It is then perhaps with some irony that in 2000 the eyes of the world turned to Australia to see what would happen when the strength of WCAG 1.0 was put to a legal test. In the Maguire V Sydney Organising Committee for the Olympic Games (SOCOG) case, a blind man took SOCOG to the then-named Australian Human Rights and Equal Opportunity Commission (HREOC) due to the Sydney 2000 Olympics website being inaccessible making it impossible to purchase tickets and keep up with the Games activities for assistive technology users. Maguire discusses his experience in a video created by the now-more-simpler-named Australian Human Rights Commission (AHRC):

As noted into the video, Maguire ultimately won the case but at a massive personal cost. The reason it is such a difficult process relates to the legal framework designed to protect people with a disability against discrimination, the Disability Discrimination Act of 1992 (DDA).

The legal process

The biggest issue in fighting the lack of technology support as a person with a disability is how the DDA handles technology – or rather the lack of it. Currently there is no reference to anything related to Information and Communications Technology (ICT, computers, the Internet or anything that could specifically address a person with a disability that cannot access online information in the DDA. There is, however, an advisory note published in 2014 by the AHRC which explains that Section 24 can apply. It is explained as follows:

The provision of information and online services through the web is a service covered by the DDA. Equal access for people with a disability in this area is required by the DDA where it can reasonably be provided. This requirement applies to any individual or organisation developing a website or other web resource in Australia or placing or maintaining a web resource on an Australian server. This includes web pages and other resources developed or maintained for purposes related to employment; education; provision of services including professional services, banking, insurance or financial services, entertainment or recreation, telecommunications services, public transport services, or government services; sale or rental of real estate; sport; activities of voluntary associations; or administration of Commonwealth laws and programs. All these are areas specifically covered by the DDA.

In addition to these specific areas, provision of any other information or other goods, services or facilities through the internet is a service, and as such, discrimination in the provision of this service is covered by the DDA. The DDA applies to services whether provided for payment or not.”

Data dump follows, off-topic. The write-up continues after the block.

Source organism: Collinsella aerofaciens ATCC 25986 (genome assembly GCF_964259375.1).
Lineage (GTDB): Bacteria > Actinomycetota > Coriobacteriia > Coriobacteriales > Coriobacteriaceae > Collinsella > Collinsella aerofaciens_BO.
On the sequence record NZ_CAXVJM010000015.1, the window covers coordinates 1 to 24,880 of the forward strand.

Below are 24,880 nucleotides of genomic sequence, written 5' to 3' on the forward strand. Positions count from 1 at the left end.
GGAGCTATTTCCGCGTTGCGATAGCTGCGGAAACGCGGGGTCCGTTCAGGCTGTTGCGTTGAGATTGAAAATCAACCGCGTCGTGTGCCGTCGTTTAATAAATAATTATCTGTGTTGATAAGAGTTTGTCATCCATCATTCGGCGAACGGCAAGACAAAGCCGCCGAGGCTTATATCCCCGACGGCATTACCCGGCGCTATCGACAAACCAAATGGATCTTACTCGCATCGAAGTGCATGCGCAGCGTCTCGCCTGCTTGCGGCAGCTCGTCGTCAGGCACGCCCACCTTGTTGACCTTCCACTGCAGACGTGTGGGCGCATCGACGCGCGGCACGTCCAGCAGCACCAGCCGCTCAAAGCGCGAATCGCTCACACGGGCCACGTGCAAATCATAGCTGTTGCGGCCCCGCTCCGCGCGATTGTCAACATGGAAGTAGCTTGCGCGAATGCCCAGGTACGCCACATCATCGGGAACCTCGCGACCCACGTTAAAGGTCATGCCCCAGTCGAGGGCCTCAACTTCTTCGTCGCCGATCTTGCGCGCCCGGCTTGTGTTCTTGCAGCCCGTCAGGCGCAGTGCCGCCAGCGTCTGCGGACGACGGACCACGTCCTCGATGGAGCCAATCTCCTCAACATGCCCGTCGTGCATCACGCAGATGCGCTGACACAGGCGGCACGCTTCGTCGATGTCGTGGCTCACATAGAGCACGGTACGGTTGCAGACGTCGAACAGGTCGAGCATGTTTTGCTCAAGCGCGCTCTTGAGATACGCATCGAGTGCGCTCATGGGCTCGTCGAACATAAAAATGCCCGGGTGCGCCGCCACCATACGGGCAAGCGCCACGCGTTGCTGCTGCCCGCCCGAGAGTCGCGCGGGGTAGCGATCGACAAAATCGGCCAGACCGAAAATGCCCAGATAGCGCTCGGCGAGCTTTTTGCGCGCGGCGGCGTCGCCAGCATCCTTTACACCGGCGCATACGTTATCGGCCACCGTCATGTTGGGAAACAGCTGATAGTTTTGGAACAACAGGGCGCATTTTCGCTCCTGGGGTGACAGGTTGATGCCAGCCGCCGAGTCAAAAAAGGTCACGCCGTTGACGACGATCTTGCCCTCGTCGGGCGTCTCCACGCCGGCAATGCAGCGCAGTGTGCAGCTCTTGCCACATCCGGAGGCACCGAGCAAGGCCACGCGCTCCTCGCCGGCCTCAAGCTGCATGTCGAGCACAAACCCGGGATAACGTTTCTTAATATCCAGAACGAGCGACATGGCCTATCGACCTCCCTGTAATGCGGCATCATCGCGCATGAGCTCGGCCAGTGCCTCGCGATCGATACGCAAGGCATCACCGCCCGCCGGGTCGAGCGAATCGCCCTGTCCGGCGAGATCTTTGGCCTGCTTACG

Unfortunately, while the note suggests certainty, it also highlights the long bow that must be drawn in recognising access to the Internet as a service. Furthermore, it does not recognise the most critical part of the argument and that is that barriers to online information are not just about denial of service, but denial of an essential service. As the DDA does not specifically mention this and the legislation pre-dates the arrival of the World Wide Web for most people, it is unable to enforce online access. Therefore, the DDA is broken. As such, policy – even good policy – cannot rectify it.

Good policy is no substitute for legislation

The frustration with the lack of ICT support in the DDA is that there has been a lot of good policy created that should be helpful in addressing inequity. The problem is that it has no teeth. While Australia was slow in adopting WCAG 1.0, it did a much better job in adopting WCAG 2.0 which remains the current Australian requirement. Shortly after the arrival of WCAG 2.0 in 2008, the Federal government created the National Transition Strategy (NTS) which set specific deadlines for Federal government websites to make their content accessible. The plan was for all websites to conform to the Level A target of WCAG 2.0 by the end of 2012 and Level AA by the end of 2014. The states and local governments also got on board, and it seemed that web accessibility was soon going to be a thing of the past.

However, an interim report card after the first deadline indicated that only 26% of websites self-reported to be WCAG 2.0 Level A compliant. While the government saw this as largely good news as it had got the accessibity of government websites from near-0% to 26%, the disability community was less than impressed and the final report was never released to the public.

Policies today